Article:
New Airstream VS Restoring
Click Here: New vs Restored Vintage Airstream Infographic
Airstreams have something special that other RVs don’t. A big decision you have to make is either buying a new Airstream or renovating a used Airstream. This largely depends on if you have the time, skills, and budget. Restoring a vintage Airstream is not a decision that one should take lightly. Nothing can compare to the feeling of pride after you’ve restored your vintage Airstream, but not all of us have the time. We thought it would be helpful to share some pros and cons of each to help make the decision easier.
Time of Restoring an Airstream
One of the first things to consider is how much time you have. If you have a full time job restoring an Airstream might take a long time. Typically it can take anywhere from 6-12 months working on it everyday. If you decide to buy a new Airstream you can be out on the road in a few days traveling and exploring.
The time and energy that you put into restoring your vintage Airstream will pay off though. Most vintage Airstreamers report that their trailers go up in value, despite the age. You cannot say the same thing about new Airstreams which deprecate in value. It’s much like a car, the moment you drive off the lot, the value drops, but if you take care of it and put in the work to maintain your Airstream — then your trailer could hold its value better. A classic car, on the other hand, is going to be cheaper upfront but after you pour in the pain and labor, it can be worth up to 10 times more than you originally paid.
Cost of Vintage Airstream Restoration
The next factor is the cost of buying new vs. Restoring. New Airstreams can range anywhere from $47,900 for a Sport, all the way up to $164,400 for a top of the line Classic. The cost of a used Airstream shell in good condition can be upwards of $10K. Depending on your budget the cost of restoring can be anywhere $25,000 to $100,000. Not only do you need to worry about making sure the restored vintage Airstream looks nice, but you also need to think about the quality and age of the parts holding the trailer together.
You’ll also need to budget for additional expenses that pop up along the way. Working on a vintage trailer can cause some of the parts to jostle around. Depending on how long the trailer has been sitting, it can cause some of the parts to pull apart which will cause you to put it back together.
Labor Intensive Work
The next thing to consider is the labor. You will need to decide how much of the work you can do yourself as opposed to hiring someone else. Building your own Airstream will require a bit of know how in electrical, plumbing, metal work, and carpentry. One of the benefits of doing it yourself is you have full control of the design & layout. Not to mention, you’ll need to set a few hours aside to actually polish the Airstream once you’re done sanding and removing dents.
Space to Store Your Airstream Parts
Having enough room to build your own Airstream is another concern. You will need a large space to park the trailer as well as enough room to store any parts and tools needed for the job. Best case would be somewhere out of the elements as the weather can hamper your build. A project like this could take up most of your backyard or garage for a long time, so plan accordingly.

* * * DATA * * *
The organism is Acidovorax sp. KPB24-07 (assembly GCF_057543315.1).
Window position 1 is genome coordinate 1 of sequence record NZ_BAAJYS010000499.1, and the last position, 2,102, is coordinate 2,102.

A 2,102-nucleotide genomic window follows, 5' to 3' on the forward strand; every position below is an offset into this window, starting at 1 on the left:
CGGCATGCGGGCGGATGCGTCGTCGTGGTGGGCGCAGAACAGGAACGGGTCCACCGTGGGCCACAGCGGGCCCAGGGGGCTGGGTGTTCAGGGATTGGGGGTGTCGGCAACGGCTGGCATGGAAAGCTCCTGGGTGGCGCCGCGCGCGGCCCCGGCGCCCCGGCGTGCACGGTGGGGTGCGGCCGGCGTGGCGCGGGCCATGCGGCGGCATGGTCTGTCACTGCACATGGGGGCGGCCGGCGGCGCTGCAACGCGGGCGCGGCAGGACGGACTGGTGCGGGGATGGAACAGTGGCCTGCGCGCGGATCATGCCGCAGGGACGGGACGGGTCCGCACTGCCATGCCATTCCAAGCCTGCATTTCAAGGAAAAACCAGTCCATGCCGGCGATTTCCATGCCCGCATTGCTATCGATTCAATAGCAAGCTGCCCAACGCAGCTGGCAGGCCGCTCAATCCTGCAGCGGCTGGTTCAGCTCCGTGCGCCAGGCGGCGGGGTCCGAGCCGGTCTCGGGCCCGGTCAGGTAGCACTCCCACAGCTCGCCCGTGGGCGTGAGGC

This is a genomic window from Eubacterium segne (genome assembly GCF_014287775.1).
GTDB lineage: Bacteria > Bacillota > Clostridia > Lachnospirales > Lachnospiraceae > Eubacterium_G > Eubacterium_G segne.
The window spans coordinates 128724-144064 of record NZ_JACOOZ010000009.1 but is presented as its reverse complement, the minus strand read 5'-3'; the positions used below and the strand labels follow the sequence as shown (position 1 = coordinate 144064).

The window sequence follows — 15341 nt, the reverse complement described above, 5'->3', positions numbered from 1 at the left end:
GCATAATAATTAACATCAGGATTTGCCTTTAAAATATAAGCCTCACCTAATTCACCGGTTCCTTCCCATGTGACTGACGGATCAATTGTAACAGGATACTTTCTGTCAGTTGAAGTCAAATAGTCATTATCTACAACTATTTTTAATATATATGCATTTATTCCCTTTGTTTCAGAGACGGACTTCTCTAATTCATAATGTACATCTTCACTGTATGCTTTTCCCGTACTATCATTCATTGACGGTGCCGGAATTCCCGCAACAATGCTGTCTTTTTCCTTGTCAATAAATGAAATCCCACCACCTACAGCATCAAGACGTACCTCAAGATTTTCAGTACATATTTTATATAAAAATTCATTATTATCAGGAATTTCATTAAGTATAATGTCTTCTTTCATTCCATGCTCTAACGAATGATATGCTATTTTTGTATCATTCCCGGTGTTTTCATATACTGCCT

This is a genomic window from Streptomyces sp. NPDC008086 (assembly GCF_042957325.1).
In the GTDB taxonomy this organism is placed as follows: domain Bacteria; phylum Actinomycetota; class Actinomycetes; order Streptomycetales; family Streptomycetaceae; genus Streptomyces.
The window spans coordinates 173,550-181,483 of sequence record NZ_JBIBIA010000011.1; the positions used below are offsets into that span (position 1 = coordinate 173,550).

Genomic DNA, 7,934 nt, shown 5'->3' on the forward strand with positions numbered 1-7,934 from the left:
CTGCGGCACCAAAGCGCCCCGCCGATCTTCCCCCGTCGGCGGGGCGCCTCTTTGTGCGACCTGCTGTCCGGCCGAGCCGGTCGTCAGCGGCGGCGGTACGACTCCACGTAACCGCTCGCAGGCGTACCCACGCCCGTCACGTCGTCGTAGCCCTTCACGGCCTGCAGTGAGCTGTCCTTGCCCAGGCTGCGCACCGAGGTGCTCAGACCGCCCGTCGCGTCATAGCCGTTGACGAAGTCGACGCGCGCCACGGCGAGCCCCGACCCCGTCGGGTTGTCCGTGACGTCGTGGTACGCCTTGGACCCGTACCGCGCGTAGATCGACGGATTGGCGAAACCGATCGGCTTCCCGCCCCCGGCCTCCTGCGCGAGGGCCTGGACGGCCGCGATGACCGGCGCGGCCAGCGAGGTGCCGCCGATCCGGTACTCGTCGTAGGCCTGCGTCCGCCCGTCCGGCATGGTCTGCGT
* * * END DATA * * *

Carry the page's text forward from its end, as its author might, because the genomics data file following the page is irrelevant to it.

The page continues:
Warranty for Vintage Airstreams
A warranty can be the deciding factor for some people. New Airstreams come with 2 year limited warranty on all trailers. This covers any repairs or replacement of defective materials or workmanship. If you are building your own trailer you will be in charge of fixing it yourself or covering the cost to have repaired. You might need to purchase additional warranties on the parts that you put into your restored Airstream. Some of the time these warranties will be free, but you might want to budget for some hidden expenses in warranties.
Vintage Airstream Parts
Vintage Airstream parts can be hard to come by, and can often be expensive. There are a few dedicated parts dealers out there. If your nearby Airstream dealer cannot supply you the parts, it might be a good idea to try those dedicated dealers. A few of the most popular suppliers are Vintage Trailer Supply and Silver Trailer Supply. You can also join some of the vintage Airstream forums and Facebook groups and try to trade parts with other Airstreamers. With a new Airstream, you’ll have parts on the shelf at any Airstream dealer for the next ten years.
Insurance for a custom build can be tricky to obtain. First, you will need to hire an appraiser who will compile all the information as well as detailed photos. They will then need to compile a report and compare current market prices. Insuring a new Airstream is the same process and insuring a vehicle and often times can be bundled with your car insurance.
If you are looking for a design that is unique and fits your personally a custom built Airstream could be for you. A vintage Airstream restoration project could make you feel more proud of yourself than you thought possible, but that feeling of elation comes with a high price. It will require a lot of time and effort but if you have the skills and determination it can be done. If you prefer to spend less time working and more time out on the road traveling buying new is for you.